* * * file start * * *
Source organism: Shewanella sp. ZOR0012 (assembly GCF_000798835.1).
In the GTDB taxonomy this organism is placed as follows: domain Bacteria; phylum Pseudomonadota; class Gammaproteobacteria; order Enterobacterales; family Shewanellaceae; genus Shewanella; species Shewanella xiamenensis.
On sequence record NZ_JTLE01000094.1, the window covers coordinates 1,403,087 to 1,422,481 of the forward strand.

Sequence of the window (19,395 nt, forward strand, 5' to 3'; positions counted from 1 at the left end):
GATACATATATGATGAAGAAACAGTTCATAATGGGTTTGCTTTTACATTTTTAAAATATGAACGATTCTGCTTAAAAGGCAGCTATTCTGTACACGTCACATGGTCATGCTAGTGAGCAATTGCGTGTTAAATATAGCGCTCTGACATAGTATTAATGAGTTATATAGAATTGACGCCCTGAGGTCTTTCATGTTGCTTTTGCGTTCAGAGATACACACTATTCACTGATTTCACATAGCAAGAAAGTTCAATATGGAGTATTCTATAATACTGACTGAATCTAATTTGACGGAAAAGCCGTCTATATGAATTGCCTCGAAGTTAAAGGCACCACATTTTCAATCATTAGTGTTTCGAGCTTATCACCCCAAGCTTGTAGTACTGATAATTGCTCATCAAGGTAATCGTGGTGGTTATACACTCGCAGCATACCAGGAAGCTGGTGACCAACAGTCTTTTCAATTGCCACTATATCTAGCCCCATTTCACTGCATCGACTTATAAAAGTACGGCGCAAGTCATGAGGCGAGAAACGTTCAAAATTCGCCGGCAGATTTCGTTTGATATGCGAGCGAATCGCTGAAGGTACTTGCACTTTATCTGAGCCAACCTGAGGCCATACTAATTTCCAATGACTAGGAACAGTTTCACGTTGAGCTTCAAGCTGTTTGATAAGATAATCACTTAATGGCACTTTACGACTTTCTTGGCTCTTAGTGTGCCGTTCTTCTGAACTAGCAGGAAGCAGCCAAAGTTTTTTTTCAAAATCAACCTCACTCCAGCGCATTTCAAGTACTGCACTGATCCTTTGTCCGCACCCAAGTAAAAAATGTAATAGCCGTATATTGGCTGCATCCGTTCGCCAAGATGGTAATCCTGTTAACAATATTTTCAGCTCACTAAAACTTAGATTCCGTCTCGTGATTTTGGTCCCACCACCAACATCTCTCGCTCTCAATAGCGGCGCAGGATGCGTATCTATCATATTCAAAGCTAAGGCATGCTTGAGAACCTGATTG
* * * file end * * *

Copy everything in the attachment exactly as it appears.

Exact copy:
Source organism: Shewanella sp. ZOR0012 (assembly GCF_000798835.1).
In the GTDB taxonomy this organism is placed as follows: domain Bacteria; phylum Pseudomonadota; class Gammaproteobacteria; order Enterobacterales; family Shewanellaceae; genus Shewanella; species Shewanella xiamenensis.
On sequence record NZ_JTLE01000094.1, the window covers coordinates 1,403,087 to 1,422,481 of the forward strand.

Sequence of the window (19,395 nt, forward strand, 5' to 3'; positions counted from 1 at the left end):
GATACATATATGATGAAGAAACAGTTCATAATGGGTTTGCTTTTACATTTTTAAAATATGAACGATTCTGCTTAAAAGGCAGCTATTCTGTACACGTCACATGGTCATGCTAGTGAGCAATTGCGTGTTAAATATAGCGCTCTGACATAGTATTAATGAGTTATATAGAATTGACGCCCTGAGGTCTTTCATGTTGCTTTTGCGTTCAGAGATACACACTATTCACTGATTTCACATAGCAAGAAAGTTCAATATGGAGTATTCTATAATACTGACTGAATCTAATTTGACGGAAAAGCCGTCTATATGAATTGCCTCGAAGTTAAAGGCACCACATTTTCAATCATTAGTGTTTCGAGCTTATCACCCCAAGCTTGTAGTACTGATAATTGCTCATCAAGGTAATCGTGGTGGTTATACACTCGCAGCATACCAGGAAGCTGGTGACCAACAGTCTTTTCAATTGCCACTATATCTAGCCCCATTTCACTGCATCGACTTATAAAAGTACGGCGCAAGTCATGAGGCGAGAAACGTTCAAAATTCGCCGGCAGATTTCGTTTGATATGCGAGCGAATCGCTGAAGGTACTTGCACTTTATCTGAGCCAACCTGAGGCCATACTAATTTCCAATGACTAGGAACAGTTTCACGTTGAGCTTCAAGCTGTTTGATAAGATAATCACTTAATGGCACTTTACGACTTTCTTGGCTCTTAGTGTGCCGTTCTTCTGAACTAGCAGGAAGCAGCCAAAGTTTTTTTTCAAAATCAACCTCACTCCAGCGCATTTCAAGTACTGCACTGATCCTTTGTCCGCACCCAAGTAAAAAATGTAATAGCCGTATATTGGCTGCATCCGTTCGCCAAGATGGTAATCCTGTTAACAATATTTTCAGCTCACTAAAACTTAGATTCCGTCTCGTGATTTTGGTCCCACCACCAACATCTCTCGCTCTCAATAGCGGCGCAGGATGCGTATCTATCATATTCAAAGCTAAGGCATGCTTGAGAACCTGATTG